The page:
Nearly 52% of the 1,300 developers interviewed said they expected to work on SaaS programs, with adoption expectations strongest in the Asia-Pacific region, Evans Data reported. Although expectations are highest in the East, the number of developers working on SaaS implementations is highest in North America.
In the United States and Canada, 30% of developers said SaaS is part of their current development efforts, Evans said. In Europe, the Middle East, and Africa, fewer developers are currently working on SaaS applications, but 53% expect to be doing so within 12 months.
"These SaaS results definitely reaffirm the success of this concept in replacing the traditional model of business applications being run in house with traditional software licenses," John Andrews, president and chief executive of Evans, said in a statement. "SaaS is delivering on the promise of rapid deployment, limited up-front investment in capital and staffing, plus a reduction in the software management responsibility all making SaaS a very desirable alternative to software on a user's premises."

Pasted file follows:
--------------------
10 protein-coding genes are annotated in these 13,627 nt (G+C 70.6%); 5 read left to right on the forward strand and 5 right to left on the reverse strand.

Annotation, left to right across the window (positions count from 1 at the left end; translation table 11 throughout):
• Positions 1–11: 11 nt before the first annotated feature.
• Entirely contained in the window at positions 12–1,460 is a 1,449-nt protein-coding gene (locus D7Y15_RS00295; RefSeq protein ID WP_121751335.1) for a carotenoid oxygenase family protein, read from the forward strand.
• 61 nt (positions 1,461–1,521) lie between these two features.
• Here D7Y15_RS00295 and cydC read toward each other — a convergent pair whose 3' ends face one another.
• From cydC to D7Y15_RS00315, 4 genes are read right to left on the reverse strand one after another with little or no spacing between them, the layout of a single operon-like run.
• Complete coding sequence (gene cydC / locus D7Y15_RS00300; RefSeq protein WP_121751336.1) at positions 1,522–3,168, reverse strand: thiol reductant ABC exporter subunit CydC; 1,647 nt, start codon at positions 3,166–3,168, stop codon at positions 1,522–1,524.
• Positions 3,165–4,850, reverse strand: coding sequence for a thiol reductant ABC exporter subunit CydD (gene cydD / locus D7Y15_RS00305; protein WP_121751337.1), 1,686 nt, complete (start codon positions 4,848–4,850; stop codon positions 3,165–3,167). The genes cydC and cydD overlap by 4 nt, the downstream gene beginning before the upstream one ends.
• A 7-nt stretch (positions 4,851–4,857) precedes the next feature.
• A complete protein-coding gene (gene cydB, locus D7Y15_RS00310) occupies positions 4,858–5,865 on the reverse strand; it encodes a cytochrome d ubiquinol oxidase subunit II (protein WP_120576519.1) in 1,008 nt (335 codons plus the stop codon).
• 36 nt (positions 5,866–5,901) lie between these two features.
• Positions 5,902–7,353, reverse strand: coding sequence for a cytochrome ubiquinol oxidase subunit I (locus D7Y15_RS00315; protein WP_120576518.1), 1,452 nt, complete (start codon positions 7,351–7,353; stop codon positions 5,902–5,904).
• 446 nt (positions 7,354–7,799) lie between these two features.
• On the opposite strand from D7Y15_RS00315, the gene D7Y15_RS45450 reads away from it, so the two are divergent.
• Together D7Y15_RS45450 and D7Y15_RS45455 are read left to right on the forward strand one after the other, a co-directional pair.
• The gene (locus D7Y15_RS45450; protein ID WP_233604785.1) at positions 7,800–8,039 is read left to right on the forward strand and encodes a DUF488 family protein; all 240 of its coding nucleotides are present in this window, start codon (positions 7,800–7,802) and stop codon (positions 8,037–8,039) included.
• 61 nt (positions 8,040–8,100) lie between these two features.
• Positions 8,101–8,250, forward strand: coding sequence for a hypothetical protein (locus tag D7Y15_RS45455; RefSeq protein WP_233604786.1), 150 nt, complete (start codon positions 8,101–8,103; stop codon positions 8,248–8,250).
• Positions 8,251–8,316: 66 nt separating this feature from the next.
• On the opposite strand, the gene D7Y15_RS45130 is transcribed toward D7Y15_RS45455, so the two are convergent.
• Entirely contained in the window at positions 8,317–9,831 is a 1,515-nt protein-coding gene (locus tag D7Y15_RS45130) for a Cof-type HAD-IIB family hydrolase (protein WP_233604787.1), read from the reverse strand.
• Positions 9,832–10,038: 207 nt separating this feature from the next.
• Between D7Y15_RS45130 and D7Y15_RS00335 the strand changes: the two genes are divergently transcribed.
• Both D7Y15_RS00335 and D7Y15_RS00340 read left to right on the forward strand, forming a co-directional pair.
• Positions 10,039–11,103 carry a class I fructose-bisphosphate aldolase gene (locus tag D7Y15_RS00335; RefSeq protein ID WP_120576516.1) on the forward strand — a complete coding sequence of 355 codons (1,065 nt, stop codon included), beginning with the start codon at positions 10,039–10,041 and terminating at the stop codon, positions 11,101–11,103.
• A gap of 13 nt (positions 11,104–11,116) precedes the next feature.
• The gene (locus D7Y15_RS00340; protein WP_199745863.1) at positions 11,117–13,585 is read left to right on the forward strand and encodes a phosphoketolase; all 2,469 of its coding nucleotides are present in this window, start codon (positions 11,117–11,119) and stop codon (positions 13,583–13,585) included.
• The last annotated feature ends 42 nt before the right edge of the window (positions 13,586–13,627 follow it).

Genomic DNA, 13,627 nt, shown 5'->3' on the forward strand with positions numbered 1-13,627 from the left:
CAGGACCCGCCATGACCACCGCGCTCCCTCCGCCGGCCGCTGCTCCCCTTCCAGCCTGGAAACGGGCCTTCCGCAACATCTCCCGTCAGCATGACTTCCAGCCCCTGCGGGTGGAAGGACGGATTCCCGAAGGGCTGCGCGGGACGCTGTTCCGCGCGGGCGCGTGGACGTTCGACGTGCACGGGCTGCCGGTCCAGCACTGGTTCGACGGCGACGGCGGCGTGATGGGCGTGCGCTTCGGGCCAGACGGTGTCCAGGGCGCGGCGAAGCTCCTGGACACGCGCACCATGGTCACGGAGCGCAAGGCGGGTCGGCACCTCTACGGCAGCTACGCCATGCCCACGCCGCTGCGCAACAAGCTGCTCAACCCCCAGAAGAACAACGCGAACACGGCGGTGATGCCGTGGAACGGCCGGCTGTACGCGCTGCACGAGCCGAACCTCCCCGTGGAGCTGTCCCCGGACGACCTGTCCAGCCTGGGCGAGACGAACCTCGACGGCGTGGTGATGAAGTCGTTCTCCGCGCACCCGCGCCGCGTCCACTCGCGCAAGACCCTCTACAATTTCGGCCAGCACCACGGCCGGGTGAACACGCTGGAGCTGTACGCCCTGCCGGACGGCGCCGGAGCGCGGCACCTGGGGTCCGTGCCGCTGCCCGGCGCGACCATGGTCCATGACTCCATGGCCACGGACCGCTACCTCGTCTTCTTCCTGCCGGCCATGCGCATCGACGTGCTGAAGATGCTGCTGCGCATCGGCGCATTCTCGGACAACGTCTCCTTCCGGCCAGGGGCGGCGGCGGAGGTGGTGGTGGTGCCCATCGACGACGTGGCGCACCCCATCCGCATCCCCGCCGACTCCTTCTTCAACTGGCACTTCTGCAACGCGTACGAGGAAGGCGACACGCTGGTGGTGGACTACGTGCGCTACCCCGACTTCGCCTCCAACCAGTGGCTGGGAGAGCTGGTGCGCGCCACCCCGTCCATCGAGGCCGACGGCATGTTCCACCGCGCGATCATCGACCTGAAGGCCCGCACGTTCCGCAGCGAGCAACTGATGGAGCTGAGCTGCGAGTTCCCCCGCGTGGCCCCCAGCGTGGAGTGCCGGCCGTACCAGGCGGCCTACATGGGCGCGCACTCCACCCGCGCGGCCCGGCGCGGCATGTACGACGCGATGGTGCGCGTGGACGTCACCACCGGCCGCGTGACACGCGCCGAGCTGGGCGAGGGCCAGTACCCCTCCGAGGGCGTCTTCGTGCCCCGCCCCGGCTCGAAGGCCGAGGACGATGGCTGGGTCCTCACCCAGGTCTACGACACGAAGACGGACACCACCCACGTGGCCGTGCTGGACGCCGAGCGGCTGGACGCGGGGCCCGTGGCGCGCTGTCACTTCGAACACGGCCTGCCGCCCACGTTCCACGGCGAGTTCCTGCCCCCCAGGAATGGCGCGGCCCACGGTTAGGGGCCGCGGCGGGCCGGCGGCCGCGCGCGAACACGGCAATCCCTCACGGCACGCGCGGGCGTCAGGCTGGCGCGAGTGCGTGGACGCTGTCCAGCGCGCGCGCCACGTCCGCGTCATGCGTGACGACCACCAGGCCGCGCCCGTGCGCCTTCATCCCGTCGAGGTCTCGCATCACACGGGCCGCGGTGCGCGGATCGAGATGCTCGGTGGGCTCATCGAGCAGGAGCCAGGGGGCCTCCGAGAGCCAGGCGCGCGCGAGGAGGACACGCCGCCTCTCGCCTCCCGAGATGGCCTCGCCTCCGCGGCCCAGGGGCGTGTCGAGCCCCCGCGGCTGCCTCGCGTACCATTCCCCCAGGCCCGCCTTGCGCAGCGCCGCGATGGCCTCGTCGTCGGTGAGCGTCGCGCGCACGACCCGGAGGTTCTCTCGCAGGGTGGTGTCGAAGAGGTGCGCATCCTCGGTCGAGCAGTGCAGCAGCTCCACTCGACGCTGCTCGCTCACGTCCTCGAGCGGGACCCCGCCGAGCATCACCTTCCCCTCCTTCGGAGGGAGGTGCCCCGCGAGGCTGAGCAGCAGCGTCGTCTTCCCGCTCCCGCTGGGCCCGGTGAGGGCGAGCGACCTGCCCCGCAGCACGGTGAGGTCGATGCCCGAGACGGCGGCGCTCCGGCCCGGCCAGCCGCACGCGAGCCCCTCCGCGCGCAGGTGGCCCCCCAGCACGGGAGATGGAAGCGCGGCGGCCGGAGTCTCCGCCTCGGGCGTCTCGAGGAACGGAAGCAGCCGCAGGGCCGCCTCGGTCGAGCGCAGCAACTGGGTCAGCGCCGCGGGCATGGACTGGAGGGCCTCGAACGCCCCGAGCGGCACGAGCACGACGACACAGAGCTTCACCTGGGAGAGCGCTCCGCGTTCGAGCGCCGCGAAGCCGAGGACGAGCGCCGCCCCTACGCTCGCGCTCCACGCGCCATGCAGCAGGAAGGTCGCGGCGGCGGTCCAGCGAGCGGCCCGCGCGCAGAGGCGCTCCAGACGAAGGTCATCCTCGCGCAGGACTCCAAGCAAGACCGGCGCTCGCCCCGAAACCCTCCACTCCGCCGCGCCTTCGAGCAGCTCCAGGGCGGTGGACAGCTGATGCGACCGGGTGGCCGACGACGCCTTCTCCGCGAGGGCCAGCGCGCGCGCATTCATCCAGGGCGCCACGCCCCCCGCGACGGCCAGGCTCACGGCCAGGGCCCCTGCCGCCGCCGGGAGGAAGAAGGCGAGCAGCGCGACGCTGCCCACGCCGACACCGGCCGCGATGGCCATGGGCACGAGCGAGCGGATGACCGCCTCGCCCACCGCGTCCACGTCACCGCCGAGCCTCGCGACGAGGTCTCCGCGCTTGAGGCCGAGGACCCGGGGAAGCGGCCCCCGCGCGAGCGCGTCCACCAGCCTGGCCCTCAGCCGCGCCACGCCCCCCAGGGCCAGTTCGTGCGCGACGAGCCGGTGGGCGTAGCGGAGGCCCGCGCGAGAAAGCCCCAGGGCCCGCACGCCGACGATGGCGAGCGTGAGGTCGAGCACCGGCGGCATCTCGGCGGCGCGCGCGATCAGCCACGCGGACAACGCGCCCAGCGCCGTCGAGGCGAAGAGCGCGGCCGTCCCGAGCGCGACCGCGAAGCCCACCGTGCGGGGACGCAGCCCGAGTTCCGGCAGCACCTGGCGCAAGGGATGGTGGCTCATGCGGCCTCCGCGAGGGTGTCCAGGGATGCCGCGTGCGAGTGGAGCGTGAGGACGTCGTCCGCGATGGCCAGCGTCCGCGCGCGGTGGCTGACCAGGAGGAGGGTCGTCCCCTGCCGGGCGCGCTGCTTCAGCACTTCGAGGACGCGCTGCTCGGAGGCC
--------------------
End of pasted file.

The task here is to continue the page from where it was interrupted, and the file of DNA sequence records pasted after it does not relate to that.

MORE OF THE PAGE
Cloud computing has less traction that SaaS, the survey found. Fewer than 10% of developers use cloud services, but more than a quarter plan to use cloud services at some point. In the Asia-Pacific region, that number is almost half. The biggest obstacle to cloud computing is security, developers said.
The survey, which was conducted in fall 2008, also found that more than two-thirds of all developers, or 68%, spend some portion of their time writing rich Internet applications. However, only 2% of those developers do this exclusively.
In North America, 37% of the developers surveyed said their work currently involved some type of virtualization.
While installing SaaS applications is easy, integrating them can drive up the cost and complexity SaaS is supposed to avoid. InformationWeek has published an independent analysis of this topic. Download the report here (registration required).